Softly away by morning's light: Seche-Boue - Riberac - North to the Loire, monsieur... and home again - CycleBlaze

August 12, 2013

Softly away by morning's light: Seche-Boue - Riberac

We slip away by morning's light, having touched the world but lightly
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OH HOW dogs can bark. They were two kilometres away, perhaps further, but sound travels better at night - and they barked all night, set off by distant fireworks and never relenting afterwards.

Dogs lack conversation, I accept. When a distant dog barks, other dogs can do nothing but bark back. I wonder sometimes why evolution hasn't caught up with them, why one day a dog hasn't paused and considered whether he could make any other sound.

But then cows are content to moo and I suppose dogs see nothing odd in barking. And so they barked all night.

The meadow was good, though. Soft, luxurious grass and clover and, other than the dogs, blissful. We wriggled out of our bags at a decent time, went through our routine - Steph inside to clear the tent, me outside to make coffee and breakfast - and we slipped away in low sunlight to ride back to the road.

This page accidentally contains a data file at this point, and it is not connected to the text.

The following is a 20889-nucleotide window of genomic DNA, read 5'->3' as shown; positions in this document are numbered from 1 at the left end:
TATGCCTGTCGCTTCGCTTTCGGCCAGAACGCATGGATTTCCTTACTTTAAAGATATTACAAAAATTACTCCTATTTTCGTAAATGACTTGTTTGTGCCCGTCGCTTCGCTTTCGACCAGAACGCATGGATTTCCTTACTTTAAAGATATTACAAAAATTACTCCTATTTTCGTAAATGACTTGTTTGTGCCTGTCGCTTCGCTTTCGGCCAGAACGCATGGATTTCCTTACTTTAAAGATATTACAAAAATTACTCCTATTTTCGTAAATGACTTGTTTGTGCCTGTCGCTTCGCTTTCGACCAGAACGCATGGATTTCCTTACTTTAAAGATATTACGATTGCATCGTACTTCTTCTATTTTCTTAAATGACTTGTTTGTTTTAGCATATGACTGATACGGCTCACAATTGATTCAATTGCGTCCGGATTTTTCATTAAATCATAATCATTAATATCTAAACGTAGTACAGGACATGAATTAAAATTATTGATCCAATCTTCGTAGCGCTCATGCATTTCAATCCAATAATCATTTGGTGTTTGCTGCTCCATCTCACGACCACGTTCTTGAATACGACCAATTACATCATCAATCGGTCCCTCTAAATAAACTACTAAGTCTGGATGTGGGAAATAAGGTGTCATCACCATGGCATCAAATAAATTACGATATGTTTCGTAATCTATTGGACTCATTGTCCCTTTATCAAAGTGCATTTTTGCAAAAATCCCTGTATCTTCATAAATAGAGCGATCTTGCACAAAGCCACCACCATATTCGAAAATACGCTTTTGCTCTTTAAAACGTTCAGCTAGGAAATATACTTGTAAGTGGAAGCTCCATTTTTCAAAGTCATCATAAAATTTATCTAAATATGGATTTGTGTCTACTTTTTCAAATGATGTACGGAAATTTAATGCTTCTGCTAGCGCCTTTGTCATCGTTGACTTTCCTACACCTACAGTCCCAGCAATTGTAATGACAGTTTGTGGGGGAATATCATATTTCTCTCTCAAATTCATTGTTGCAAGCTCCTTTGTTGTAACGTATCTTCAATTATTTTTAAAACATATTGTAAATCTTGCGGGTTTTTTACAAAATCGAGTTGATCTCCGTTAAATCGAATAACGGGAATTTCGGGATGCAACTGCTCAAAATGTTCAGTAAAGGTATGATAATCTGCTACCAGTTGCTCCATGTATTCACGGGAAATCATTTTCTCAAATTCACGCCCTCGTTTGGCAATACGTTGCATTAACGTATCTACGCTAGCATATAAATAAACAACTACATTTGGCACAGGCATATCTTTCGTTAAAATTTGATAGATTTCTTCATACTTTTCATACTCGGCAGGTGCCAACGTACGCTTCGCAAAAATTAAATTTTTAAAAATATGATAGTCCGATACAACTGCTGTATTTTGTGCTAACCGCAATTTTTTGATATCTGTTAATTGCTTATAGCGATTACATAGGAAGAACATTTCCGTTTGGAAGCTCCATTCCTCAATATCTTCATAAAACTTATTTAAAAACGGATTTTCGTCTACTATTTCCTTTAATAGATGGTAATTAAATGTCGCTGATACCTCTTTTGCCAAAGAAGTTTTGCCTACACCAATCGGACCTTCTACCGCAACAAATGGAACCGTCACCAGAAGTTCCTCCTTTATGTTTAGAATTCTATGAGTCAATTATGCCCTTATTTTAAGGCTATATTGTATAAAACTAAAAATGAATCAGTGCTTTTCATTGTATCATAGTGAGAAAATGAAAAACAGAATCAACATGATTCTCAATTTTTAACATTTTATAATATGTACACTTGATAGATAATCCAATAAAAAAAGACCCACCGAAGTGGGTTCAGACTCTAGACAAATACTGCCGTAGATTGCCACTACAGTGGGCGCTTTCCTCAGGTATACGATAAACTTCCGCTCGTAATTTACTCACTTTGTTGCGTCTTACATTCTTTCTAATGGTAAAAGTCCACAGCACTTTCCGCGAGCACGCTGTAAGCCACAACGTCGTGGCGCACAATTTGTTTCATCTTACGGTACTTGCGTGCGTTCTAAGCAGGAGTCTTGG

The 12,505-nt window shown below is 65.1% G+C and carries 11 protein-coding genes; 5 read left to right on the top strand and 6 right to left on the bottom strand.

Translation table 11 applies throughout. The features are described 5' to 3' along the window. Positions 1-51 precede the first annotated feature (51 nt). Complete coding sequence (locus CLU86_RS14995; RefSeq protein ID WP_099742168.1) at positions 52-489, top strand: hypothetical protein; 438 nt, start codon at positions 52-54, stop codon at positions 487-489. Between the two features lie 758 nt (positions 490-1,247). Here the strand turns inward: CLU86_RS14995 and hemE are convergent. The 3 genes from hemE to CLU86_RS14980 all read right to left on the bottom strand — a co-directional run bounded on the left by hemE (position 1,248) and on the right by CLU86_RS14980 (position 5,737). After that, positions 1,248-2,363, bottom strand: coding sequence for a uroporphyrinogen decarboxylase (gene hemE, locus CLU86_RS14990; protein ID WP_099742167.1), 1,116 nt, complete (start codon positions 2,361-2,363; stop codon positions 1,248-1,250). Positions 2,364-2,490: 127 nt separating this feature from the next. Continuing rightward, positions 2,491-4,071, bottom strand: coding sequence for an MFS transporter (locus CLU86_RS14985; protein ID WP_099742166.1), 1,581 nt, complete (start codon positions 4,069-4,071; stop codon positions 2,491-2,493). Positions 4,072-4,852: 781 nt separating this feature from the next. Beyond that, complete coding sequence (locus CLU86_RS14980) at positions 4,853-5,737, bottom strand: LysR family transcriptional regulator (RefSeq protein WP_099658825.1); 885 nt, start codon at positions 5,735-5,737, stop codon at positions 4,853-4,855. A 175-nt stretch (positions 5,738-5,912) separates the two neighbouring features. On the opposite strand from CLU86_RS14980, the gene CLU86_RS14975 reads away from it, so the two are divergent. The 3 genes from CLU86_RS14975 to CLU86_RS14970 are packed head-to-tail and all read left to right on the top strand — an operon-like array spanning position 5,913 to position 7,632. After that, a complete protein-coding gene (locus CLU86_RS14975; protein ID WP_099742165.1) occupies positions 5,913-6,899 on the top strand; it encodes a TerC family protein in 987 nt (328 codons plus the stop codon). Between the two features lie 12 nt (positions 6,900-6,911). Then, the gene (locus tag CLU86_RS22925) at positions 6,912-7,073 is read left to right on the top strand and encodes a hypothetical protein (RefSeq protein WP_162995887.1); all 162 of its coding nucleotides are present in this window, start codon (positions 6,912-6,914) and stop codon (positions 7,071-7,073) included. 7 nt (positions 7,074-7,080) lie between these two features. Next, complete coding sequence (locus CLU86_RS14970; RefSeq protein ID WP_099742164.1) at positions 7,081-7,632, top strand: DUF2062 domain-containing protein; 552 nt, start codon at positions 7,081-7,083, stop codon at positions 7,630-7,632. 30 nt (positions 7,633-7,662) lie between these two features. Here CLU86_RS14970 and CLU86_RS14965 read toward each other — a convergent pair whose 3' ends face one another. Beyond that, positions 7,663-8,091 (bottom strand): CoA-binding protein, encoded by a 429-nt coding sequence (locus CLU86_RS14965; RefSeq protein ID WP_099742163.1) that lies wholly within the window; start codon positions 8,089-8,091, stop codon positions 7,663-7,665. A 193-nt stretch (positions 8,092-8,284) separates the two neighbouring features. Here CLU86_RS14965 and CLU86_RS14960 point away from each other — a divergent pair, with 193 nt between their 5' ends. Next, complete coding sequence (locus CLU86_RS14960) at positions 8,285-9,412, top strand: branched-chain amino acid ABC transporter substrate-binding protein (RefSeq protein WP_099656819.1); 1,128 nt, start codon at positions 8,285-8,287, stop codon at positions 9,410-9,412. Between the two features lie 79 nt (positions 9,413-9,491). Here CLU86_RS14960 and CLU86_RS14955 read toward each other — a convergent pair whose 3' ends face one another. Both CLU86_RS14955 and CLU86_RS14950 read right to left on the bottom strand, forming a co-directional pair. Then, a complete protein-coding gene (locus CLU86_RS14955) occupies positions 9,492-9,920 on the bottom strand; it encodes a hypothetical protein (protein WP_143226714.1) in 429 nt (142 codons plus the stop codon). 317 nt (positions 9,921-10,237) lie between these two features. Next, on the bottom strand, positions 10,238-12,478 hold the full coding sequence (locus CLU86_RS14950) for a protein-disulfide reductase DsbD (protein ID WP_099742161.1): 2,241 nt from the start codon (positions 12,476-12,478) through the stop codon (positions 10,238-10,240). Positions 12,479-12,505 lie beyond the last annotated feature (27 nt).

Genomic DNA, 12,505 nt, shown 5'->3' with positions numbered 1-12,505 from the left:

I've lost count of how many times I've camped wild like that but I get that same thrill every time. We have passed unknown in the night, leaving no more clue than a little squashed grass. We have touched the world but lightly and then moved on.

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Riding north, to Nantes, we had an idea where we needed to be each night. We wanted to be there for the start of the Semaine Fédérale. But, riding south, we were free to be where we chose. So we'd trace a blue line to keep us on the right bearing. But where on that line we'd stop would depend on the weather, the terrain and, if I'm honest, whether we could be arsed to go any further.

Pleasant, hilly countryside that passed commendably quickly
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And so, after lunch outside a hilltop restaurant, we completed 110 hilly, pleasant but unremarkable kilometres and freewheeled through the traffic at the end of a long, long road and turned into the first campground at Riberac.

Sean and Giselle were already there. They were riding the other way, their first big touring adventure, I think, not sure whether they'd get as far as Paris but prepared to give it a go. They did have to get somewhere, though, because eventually they had to be back at work in Nottingham.

We sank beers in a bar further into town, chatting of things that make cyclists chat, probably loudly because the patron wished us "Goodbye" in English when we thought we ought to get on with Life.

Tomorrow, we think, will be our last day. The last two hundred kilometres back home are on well-trodden roads. And, if I'm honest, we're looking forward to being home again. So, we'll see what we see, as the wild old owl used to say.

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